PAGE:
# Auto-increment without the need of a table.

I came across a situation where I need unique numbers for both a large and small set of data. The standard approach is to create a table with an identity column and do your inserts. For a table with tens of thousands of records, this might be the best approach, but there is another one: ROW_NUMBER().

The key to using the ROW_NUMBER() function is to provide a constant so you will get a contiguous sequence.  Let's look at sample data.

Format
AB
AL
CD
CE
GG
LI

Let's look at the function:

ROW_NUMBER() OVER (Partition by <group> order by <columns>)

I can first construct the function as follows

select Format,
ROW_NUMBER() OVER(PARTITION BY Format ORDER BY FORMAT) as id

However this will give us the following results:

id Format
1   AB
1   AL
1   CD
1   CE
1   GG
1   LI

The reason is your PARTITION BY creates a unique number for each format. To solve this problem you need to put a value that will never change over the life of the select. I use 1.

select Format,
ROW_NUMBER() OVER(PARTITION BY 1 ORDER BY FORMAT) as id

The new result set is:

id Format
1   AB
2   AL
3   CD
4   CE
5   GG
6   LI

# Grouping data by 15 minute intervals

After a rather long course change (I was doing little work with SQL Server and work with other RDBMS systems), I'm back working on Microsoft SQL Server and a few other Microsoft products. Here is an interesting problem presented to me a few days ago.

A colleague of mine need timed data grouped by 15 minute intervals. I found this to be an interesting problem and didn't see much online, so thought I'd post this quick tidbit for others to find. The technique can be used to group by any interval with a little tweaking.

The field in question is a datetime field. The code needed to group data in 15 min intervals is this:

datepart(mi,C001_TimeEnd)/15)*15

Let's break it down. I take the minutes of the datetime field and divide it by 15, which is my interval. That will give me a number between 0 and 3, because it is an integer/integer. I then multiple that by 15. The distribution is as follows:

• (00-14)/15 = 0*15=0
• (15-29)/15= 1*15 = 15
• (30-44)/15=2*15=30
• (45-59)=3*15=45

Datepart(mi,"2018-5-9 11:48:33")/15) = 48/15 = 3*15 = 45. Now add in the the date and hours.

left(convert(varchar,"2018-5-9 11:48:33",120),14)+RIGHT('00' + CONVERT(VARCHAR(2), (datepart(mi,"2018-5-9 11:48:33")/15)*15), 2) = "2018-5-9 11:45:00"

If you wanted to do a 10 min interval, this: datepart(mi,C001_TimeEnd)/15)*15 becomes this datepart(mi,C001_TimeEnd)/10)*10.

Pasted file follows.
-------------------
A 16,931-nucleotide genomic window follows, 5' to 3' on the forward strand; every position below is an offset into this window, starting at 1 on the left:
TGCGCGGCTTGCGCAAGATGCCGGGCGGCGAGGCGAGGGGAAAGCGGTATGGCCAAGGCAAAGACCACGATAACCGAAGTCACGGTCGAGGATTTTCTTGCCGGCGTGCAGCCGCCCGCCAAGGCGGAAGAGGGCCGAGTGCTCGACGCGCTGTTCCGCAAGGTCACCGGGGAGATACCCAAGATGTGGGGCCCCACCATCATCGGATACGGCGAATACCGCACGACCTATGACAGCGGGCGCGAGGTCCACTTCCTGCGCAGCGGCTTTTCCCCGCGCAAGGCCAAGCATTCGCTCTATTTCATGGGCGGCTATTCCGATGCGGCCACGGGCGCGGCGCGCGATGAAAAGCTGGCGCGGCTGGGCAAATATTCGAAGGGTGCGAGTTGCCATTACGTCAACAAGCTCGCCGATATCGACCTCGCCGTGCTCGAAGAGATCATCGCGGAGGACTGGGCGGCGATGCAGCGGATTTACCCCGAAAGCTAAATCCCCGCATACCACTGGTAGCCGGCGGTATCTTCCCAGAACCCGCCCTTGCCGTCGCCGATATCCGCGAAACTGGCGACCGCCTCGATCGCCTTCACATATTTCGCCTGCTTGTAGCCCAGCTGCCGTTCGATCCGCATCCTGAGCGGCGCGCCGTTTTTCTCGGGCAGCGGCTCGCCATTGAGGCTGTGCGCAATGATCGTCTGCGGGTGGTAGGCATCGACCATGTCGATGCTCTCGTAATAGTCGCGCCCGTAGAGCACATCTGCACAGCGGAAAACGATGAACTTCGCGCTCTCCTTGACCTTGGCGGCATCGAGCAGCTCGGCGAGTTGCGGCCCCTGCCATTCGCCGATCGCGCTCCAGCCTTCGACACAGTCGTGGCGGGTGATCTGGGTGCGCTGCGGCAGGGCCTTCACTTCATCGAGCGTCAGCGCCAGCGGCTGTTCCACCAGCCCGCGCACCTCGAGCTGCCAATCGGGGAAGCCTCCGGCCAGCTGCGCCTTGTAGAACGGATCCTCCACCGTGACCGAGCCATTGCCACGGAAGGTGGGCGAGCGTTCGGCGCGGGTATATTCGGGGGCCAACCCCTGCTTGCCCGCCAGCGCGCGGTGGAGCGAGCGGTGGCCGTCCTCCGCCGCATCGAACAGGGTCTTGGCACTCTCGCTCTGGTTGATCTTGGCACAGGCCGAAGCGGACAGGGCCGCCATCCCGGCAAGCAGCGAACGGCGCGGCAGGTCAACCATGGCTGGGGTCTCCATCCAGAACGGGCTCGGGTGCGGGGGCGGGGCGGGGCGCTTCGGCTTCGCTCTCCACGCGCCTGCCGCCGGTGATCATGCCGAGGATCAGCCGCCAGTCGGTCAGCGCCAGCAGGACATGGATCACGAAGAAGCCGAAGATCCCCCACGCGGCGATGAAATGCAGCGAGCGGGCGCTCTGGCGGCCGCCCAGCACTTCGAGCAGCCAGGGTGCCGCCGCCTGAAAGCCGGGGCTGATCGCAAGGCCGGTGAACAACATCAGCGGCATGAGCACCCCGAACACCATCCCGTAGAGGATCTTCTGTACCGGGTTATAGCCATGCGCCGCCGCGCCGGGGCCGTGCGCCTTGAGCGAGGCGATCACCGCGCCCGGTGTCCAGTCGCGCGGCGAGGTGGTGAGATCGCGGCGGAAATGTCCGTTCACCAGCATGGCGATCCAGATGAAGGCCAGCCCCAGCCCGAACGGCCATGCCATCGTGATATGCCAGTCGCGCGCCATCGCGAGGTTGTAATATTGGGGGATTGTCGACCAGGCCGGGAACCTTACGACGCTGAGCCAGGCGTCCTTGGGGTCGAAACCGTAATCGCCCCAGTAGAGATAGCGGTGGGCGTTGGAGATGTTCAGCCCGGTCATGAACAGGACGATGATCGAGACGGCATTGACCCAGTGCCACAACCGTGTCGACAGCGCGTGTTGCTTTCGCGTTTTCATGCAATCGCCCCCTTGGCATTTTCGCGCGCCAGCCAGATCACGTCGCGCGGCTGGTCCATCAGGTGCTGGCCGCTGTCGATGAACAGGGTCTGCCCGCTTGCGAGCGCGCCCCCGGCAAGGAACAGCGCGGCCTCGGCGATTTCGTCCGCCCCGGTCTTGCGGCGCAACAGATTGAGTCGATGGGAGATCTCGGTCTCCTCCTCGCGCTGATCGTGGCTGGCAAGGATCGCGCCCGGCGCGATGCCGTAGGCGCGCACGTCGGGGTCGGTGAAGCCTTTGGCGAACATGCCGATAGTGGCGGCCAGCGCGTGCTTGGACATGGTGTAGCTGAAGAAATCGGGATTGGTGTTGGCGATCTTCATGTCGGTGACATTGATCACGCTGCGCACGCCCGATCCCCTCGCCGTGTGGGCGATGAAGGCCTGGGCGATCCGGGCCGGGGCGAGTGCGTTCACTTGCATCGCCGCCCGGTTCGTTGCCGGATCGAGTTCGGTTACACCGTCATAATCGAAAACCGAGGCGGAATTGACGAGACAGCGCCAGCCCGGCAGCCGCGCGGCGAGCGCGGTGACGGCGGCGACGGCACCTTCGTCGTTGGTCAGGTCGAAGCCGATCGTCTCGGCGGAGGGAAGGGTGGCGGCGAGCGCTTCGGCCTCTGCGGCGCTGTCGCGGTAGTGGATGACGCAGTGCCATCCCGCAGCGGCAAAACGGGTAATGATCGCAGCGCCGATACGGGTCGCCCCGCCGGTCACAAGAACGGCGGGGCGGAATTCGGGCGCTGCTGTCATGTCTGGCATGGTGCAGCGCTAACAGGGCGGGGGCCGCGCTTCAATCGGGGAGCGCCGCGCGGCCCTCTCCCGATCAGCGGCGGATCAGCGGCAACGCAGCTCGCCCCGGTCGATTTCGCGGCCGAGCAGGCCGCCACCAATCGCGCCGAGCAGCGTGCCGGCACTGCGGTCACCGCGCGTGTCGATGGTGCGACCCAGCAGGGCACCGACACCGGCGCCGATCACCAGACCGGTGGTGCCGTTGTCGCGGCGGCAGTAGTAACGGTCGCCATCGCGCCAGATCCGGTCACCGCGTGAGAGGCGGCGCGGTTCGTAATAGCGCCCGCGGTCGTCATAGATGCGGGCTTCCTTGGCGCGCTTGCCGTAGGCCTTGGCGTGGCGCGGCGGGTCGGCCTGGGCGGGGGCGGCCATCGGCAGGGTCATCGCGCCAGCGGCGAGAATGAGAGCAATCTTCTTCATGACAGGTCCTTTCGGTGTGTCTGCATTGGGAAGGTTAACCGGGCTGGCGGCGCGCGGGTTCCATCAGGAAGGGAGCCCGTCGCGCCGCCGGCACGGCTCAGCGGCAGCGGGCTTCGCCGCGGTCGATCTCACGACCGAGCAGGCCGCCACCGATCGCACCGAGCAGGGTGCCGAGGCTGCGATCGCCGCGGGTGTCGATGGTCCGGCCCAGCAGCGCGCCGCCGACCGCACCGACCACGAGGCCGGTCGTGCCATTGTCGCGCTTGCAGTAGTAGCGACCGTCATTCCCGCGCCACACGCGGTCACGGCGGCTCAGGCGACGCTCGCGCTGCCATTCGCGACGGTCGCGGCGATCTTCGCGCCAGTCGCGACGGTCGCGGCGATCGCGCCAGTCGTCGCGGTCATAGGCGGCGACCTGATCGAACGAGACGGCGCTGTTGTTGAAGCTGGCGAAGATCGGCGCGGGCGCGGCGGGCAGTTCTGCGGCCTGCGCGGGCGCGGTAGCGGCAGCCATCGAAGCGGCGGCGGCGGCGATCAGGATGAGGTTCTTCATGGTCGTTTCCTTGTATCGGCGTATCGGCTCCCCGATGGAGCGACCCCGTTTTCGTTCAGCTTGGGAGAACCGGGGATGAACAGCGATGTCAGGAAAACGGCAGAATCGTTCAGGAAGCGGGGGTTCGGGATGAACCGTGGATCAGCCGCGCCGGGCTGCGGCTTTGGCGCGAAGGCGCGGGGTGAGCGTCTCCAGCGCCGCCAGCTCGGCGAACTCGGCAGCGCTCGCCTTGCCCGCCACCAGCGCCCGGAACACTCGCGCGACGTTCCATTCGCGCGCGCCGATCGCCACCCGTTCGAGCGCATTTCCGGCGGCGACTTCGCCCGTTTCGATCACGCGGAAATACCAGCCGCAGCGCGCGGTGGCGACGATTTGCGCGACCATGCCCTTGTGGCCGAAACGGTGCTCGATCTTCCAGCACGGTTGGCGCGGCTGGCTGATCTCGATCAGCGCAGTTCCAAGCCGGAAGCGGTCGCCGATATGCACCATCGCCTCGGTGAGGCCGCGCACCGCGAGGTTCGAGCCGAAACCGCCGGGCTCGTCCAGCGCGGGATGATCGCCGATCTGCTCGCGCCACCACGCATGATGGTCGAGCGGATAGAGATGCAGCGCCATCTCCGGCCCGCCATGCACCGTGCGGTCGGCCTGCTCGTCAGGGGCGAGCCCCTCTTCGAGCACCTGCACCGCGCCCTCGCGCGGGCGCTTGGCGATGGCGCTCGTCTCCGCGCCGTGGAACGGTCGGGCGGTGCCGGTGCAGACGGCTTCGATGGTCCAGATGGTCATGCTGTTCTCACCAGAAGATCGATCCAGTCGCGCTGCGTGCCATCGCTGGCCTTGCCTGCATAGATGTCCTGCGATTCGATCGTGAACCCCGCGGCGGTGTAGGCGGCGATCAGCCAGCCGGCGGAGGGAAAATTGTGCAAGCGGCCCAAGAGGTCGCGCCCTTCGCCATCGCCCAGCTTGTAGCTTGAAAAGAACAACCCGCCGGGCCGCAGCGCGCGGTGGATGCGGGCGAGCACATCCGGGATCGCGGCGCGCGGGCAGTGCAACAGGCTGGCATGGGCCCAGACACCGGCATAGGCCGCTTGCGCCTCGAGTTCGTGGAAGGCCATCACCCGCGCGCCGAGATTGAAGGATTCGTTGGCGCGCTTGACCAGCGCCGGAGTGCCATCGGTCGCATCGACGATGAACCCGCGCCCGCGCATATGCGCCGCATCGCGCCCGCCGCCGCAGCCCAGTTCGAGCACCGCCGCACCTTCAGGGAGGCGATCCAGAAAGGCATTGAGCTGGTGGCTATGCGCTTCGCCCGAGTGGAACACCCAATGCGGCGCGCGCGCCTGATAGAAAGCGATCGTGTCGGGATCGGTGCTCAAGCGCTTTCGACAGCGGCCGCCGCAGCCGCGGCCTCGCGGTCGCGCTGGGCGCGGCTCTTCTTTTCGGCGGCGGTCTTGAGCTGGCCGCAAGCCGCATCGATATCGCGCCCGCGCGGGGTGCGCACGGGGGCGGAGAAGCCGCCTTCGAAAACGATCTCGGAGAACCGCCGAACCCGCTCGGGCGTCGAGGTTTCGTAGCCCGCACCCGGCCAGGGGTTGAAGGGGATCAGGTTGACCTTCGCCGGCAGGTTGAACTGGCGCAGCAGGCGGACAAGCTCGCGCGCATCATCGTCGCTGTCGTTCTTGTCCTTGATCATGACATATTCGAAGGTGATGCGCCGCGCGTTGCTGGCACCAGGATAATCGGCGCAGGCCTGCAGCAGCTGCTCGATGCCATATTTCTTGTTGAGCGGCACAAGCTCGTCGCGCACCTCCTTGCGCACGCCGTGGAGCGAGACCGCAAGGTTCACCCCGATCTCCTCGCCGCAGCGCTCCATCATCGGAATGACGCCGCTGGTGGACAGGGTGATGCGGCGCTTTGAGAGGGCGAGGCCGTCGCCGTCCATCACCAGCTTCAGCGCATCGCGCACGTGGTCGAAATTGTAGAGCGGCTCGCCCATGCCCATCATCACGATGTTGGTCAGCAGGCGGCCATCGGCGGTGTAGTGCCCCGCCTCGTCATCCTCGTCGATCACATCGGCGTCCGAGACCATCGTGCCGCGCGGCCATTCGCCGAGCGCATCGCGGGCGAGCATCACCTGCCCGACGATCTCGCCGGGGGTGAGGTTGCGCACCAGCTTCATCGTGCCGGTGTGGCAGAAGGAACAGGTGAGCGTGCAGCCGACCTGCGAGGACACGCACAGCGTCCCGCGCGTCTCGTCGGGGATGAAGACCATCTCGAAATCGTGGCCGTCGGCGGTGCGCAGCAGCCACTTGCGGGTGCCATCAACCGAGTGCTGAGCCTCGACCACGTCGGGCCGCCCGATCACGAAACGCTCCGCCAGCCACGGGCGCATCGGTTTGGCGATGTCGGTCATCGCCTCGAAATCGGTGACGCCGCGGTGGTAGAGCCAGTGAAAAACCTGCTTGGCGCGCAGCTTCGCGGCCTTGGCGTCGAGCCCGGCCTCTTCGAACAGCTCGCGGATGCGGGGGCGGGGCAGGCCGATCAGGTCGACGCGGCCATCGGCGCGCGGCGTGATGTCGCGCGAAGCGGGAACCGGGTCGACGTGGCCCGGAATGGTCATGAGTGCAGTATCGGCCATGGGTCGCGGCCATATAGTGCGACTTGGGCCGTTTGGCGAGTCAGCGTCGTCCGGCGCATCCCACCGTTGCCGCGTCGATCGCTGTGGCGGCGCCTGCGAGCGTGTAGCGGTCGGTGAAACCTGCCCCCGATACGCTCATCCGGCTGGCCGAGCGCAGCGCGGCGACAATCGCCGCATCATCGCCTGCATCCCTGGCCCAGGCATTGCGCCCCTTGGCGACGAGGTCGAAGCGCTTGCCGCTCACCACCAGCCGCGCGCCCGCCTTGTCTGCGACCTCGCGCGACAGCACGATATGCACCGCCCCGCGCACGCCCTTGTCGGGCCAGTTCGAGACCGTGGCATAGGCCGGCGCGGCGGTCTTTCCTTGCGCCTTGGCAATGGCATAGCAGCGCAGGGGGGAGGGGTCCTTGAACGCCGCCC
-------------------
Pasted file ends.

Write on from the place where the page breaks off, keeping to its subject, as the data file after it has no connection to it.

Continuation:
# Using Row_Number to pick the correct entry.

There have been numerous occasions where I have to pick a one of two records out of a given result set, but how I determine which one has some unique rules.  I have two examples of this and I show how I used Row_Number() to solve this.

The first set of data has these sets of rules:

• For any given ISBN13, give me the 'Acquisition Editor' if they exist and if they do not exist, provide the 'Editor', known as [Role].
• If there are multiple persons for the chosen [Role], pick the one with the lowest [SortOrder].
• If [SortOrder] is null, pick the first name alphabetically.

Here is the solution:

select ISBN13,
DisplayName,
[Role]
from (select ISBN13,
DisplayName,
[Role],
ROW_NUMBER() OVER(Partition by ISBN13 order by [Role],isnull(cast(SortOrder as varchar(40)),DisplayName)) as Row
from dbo.ProductContact
where C006_Role in ('Acquisition Editor','Editor')) d
where Row=1

The second set of data had the following rules:

• For a given ISBN13, provide the sum of the  'First Printing', which can be under either PrintNumber '0000' or '0001'.
• PrintNumber '0000' is always chosen over '0001' if it exists.

Here is the solution:

select isbn13,
Printing_Number,
First_Run
from (SELECT isbn13,
Printing_Number,
Sum(Print_Run) as First_Run,
ROW_NUMBER() OVER(PARTITION by isbn13 order by Printing_Number) as Row
FROM dbo.PPB
where Printing_Number in ('0000','0001')
group by isbn13,Printing_Number) d
where Row=1

# QueryIO Reader for Python V2

I've made some improvements to my QueryIO reader built in Python.  The new version allows you to sort the output in either ascending or descending order.  Prior to V2., the only output option was the output that was available in the statistics io text file fed into the program.  If there are any other features/enhancements you'd like to see, please let me know.  You can download it here.  Enjoy!